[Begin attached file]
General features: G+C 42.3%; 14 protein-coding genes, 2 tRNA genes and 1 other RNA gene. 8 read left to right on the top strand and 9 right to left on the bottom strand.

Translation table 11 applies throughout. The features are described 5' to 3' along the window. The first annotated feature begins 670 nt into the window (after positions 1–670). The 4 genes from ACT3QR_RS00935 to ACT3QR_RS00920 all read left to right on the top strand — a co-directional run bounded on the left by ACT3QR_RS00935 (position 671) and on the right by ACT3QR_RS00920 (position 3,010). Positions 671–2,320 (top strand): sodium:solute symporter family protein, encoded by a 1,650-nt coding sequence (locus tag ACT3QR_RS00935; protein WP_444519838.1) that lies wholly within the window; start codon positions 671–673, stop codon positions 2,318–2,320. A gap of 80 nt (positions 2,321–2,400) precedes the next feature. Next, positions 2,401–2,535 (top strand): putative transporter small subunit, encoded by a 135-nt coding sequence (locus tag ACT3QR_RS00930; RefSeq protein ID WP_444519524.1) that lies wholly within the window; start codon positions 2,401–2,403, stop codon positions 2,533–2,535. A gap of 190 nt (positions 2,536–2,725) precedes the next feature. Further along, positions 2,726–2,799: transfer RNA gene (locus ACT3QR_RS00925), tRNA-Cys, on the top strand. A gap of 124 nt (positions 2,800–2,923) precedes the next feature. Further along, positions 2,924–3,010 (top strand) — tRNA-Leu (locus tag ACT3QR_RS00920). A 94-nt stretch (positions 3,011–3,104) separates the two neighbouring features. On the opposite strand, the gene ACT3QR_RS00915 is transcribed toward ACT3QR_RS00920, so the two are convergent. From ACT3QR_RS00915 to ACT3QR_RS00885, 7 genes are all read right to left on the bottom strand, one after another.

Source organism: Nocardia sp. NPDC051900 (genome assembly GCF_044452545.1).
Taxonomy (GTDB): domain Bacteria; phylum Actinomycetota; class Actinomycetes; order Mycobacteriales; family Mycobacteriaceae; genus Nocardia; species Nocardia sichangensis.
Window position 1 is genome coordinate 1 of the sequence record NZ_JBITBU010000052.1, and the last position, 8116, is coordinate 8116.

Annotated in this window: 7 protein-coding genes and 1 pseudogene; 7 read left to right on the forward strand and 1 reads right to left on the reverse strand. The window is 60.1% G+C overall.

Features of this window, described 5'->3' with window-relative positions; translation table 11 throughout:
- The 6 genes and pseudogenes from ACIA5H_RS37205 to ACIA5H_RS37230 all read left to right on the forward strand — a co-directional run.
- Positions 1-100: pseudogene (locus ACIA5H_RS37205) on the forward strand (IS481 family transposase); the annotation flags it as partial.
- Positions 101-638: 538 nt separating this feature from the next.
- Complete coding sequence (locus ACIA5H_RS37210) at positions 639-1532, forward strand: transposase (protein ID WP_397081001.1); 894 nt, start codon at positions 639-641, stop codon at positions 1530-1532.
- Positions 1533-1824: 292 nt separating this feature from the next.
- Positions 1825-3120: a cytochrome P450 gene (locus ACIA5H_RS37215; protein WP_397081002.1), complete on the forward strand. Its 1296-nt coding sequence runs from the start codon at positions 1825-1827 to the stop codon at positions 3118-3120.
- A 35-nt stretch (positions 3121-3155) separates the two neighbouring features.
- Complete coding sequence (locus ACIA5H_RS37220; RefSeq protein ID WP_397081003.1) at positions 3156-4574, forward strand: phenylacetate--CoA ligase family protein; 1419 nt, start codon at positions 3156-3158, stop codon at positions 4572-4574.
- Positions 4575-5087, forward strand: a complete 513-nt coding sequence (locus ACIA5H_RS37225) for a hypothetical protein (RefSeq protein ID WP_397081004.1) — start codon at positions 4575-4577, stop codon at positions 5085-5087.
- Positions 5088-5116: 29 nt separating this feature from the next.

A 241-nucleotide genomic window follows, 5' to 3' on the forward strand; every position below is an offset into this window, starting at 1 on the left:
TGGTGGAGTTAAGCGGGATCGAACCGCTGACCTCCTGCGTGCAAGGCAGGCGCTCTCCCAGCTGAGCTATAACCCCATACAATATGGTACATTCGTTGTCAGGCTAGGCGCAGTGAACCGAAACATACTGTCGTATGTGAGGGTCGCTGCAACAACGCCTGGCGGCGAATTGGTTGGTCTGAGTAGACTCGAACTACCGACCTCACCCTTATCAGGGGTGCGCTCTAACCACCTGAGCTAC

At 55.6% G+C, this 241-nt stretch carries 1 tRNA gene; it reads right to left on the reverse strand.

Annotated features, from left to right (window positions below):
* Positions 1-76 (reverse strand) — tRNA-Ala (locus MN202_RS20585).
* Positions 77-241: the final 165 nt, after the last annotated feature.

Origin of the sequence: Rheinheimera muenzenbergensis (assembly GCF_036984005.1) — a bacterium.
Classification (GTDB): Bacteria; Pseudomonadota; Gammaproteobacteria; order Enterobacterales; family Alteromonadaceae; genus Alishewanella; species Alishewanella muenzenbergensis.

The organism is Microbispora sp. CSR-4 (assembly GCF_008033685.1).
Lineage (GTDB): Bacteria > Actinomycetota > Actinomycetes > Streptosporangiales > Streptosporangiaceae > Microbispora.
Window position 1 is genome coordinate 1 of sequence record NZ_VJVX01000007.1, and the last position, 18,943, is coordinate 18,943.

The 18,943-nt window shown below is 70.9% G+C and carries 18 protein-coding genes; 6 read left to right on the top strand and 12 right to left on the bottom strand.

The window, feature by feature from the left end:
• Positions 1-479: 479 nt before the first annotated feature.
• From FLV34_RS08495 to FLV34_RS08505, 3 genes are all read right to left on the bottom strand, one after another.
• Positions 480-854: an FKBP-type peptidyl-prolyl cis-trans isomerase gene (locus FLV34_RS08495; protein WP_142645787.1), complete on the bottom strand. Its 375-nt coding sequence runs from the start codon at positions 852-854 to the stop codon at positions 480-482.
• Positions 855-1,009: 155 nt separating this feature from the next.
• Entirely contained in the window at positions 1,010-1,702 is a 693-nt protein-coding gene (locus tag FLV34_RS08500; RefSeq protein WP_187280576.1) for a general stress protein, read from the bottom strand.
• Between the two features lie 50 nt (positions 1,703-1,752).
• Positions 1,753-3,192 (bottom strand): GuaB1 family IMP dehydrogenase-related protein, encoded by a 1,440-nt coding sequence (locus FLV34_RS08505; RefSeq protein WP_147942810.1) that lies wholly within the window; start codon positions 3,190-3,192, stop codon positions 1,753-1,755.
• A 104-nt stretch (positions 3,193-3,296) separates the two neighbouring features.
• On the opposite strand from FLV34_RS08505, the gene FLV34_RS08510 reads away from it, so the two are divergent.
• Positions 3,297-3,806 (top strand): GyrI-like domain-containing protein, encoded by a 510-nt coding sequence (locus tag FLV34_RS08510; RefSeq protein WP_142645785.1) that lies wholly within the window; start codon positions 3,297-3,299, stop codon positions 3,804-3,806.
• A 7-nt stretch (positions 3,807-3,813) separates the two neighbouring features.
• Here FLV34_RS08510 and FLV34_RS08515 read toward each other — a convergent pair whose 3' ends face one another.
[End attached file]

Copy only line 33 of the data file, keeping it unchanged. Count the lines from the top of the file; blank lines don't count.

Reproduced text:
• Positions 480-854: an FKBP-type peptidyl-prolyl cis-trans isomerase gene (locus FLV34_RS08495; protein WP_142645787.1), complete on the bottom strand. Its 375-nt coding sequence runs from the start codon at positions 852-854 to the stop codon at positions 480-482.